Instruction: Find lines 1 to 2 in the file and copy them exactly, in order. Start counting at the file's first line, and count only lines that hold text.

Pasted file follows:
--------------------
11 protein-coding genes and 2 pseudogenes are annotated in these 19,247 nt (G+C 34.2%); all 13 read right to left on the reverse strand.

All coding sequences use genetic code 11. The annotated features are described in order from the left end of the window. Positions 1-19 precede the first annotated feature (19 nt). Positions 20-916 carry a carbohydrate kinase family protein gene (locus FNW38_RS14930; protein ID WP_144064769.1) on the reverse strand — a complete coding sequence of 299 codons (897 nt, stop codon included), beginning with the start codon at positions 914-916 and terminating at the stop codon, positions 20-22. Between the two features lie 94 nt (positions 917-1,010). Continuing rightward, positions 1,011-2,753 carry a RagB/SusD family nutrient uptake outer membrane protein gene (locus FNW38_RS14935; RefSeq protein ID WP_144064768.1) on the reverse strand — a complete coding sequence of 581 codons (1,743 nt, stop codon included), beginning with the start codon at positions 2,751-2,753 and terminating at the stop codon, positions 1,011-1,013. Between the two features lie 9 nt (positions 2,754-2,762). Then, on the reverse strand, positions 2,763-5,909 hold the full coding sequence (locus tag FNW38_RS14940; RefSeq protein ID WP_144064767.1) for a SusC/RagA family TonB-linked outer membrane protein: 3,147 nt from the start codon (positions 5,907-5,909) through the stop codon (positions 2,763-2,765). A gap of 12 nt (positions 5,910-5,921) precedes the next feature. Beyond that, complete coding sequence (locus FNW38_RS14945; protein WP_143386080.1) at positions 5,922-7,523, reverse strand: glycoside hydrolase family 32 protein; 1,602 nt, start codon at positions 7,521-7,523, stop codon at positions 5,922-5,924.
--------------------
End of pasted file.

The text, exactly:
11 protein-coding genes and 2 pseudogenes are annotated in these 19,247 nt (G+C 34.2%); all 13 read right to left on the reverse strand.

All coding sequences use genetic code 11. The annotated features are described in order from the left end of the window. Positions 1-19 precede the first annotated feature (19 nt). Positions 20-916 carry a carbohydrate kinase family protein gene (locus FNW38_RS14930; protein ID WP_144064769.1) on the reverse strand — a complete coding sequence of 299 codons (897 nt, stop codon included), beginning with the start codon at positions 914-916 and terminating at the stop codon, positions 20-22. Between the two features lie 94 nt (positions 917-1,010). Continuing rightward, positions 1,011-2,753 carry a RagB/SusD family nutrient uptake outer membrane protein gene (locus FNW38_RS14935; RefSeq protein ID WP_144064768.1) on the reverse strand — a complete coding sequence of 581 codons (1,743 nt, stop codon included), beginning with the start codon at positions 2,751-2,753 and terminating at the stop codon, positions 1,011-1,013. Between the two features lie 9 nt (positions 2,754-2,762). Then, on the reverse strand, positions 2,763-5,909 hold the full coding sequence (locus tag FNW38_RS14940; RefSeq protein ID WP_144064767.1) for a SusC/RagA family TonB-linked outer membrane protein: 3,147 nt from the start codon (positions 5,907-5,909) through the stop codon (positions 2,763-2,765). A gap of 12 nt (positions 5,910-5,921) precedes the next feature. Beyond that, complete coding sequence (locus FNW38_RS14945; protein WP_143386080.1) at positions 5,922-7,523, reverse strand: glycoside hydrolase family 32 protein; 1,602 nt, start codon at positions 7,521-7,523, stop codon at positions 5,922-5,924.